Cancer Genet. 2018 Aug;224-225:12-20. doi: 10.1016/j.cancergen.2018.04.002. Epub 2018 Apr 6.
Clinical germline diagnostic exome sequencing for hereditary cancer: Findings within novel candidate genes are prevalent.
Powis Z1, Espenschied CR2, LaDuca H2, Hagman KD3, Paudyal T4, Li S5, Inaba H6, Mauer A7, Nathanson KL8, Knost J9, Chao EC10, Tang S3.
Clinical diagnostic exome sequencing (DES) has been effective in diagnosing individuals with suspected genetic conditions; nevertheless little has been described regarding its clinical utility in individuals with a personal and family history of cancer. This study aimed to assess diagnostic yield and clinical characteristics of pediatric and adult patients undergoing germline DES for hereditary cancer. We retrospectively reviewed 2171 patients referred for DES; cases with a personal and/or family history of cancer were further studied. Of 39 cancer patients, relevant alterations were found in eight individuals (21%), including one (3%) positive pathogenic alteration within a characterized gene, two (5%) uncertain findings in characterized genes, and five (13%) alterations in novel candidate genes. Two of the 5 pediatric patients, undergoing testing, (40%) had findings in novel candidate genes, with the remainder being negative. We include brief case studies to illustrate the variety of challenging issues related to these patients. Our observations demonstrate utility of family-based exome sequencing in patients for suspected hereditary cancer, including familial co-segregation analysis, and comprehensive medical review. DES may be particularly useful when traditional approaches do not result in a diagnosis or in families with unique phenotypes. This work also highlights the importance and complexity of analysis of uncharacterized genes in exome sequencing for hereditary cancer.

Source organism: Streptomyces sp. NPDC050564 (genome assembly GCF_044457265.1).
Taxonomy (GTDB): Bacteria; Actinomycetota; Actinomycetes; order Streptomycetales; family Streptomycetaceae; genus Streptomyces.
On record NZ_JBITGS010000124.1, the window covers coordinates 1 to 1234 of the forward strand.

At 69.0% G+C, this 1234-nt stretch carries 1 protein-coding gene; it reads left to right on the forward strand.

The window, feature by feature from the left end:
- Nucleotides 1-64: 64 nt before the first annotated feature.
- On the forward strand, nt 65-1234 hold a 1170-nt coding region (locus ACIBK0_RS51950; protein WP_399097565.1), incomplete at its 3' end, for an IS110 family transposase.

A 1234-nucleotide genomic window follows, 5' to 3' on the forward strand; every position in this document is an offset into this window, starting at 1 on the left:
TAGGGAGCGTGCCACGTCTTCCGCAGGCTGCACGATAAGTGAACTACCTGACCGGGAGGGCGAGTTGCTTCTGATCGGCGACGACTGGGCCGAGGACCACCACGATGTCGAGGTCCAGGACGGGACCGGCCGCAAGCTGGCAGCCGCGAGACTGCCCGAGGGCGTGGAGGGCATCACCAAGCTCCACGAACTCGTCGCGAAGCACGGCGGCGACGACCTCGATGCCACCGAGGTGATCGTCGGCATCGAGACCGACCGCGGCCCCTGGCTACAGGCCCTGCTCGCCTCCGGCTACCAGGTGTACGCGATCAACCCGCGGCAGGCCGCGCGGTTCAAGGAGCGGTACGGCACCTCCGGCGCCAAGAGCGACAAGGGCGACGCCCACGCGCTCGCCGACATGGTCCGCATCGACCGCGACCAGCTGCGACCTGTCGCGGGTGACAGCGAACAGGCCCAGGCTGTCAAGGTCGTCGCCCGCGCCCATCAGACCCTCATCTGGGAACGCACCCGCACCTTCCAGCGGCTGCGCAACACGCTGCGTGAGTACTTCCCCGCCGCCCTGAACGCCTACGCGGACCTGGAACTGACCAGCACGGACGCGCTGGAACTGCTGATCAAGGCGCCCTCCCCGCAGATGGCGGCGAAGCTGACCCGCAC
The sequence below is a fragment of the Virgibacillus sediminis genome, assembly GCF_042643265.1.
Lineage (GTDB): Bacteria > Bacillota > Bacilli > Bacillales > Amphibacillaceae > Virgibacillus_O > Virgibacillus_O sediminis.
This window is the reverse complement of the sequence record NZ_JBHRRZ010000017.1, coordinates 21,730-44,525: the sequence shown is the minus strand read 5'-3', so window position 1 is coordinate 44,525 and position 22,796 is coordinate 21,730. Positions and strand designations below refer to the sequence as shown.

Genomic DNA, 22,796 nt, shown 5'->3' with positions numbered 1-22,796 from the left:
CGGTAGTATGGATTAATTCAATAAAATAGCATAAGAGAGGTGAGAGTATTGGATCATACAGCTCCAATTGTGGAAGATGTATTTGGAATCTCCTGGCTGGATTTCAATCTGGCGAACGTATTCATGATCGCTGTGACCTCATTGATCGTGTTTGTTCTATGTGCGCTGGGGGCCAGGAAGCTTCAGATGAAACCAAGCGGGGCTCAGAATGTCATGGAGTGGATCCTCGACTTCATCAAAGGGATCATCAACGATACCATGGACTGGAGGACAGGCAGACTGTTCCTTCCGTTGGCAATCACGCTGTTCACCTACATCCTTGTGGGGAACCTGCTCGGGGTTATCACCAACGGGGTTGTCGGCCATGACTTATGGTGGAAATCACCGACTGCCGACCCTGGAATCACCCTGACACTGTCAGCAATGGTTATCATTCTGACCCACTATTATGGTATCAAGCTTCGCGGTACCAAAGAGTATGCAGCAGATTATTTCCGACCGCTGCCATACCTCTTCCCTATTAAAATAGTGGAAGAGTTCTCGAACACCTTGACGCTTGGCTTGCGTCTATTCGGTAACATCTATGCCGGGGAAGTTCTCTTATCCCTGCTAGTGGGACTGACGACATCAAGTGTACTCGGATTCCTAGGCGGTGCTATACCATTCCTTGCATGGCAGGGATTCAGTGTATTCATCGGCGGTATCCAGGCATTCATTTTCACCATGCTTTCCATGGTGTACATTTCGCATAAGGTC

Diagnostic exome sequencing; Germline testing; Hereditary cancer; Novel genetic etiology
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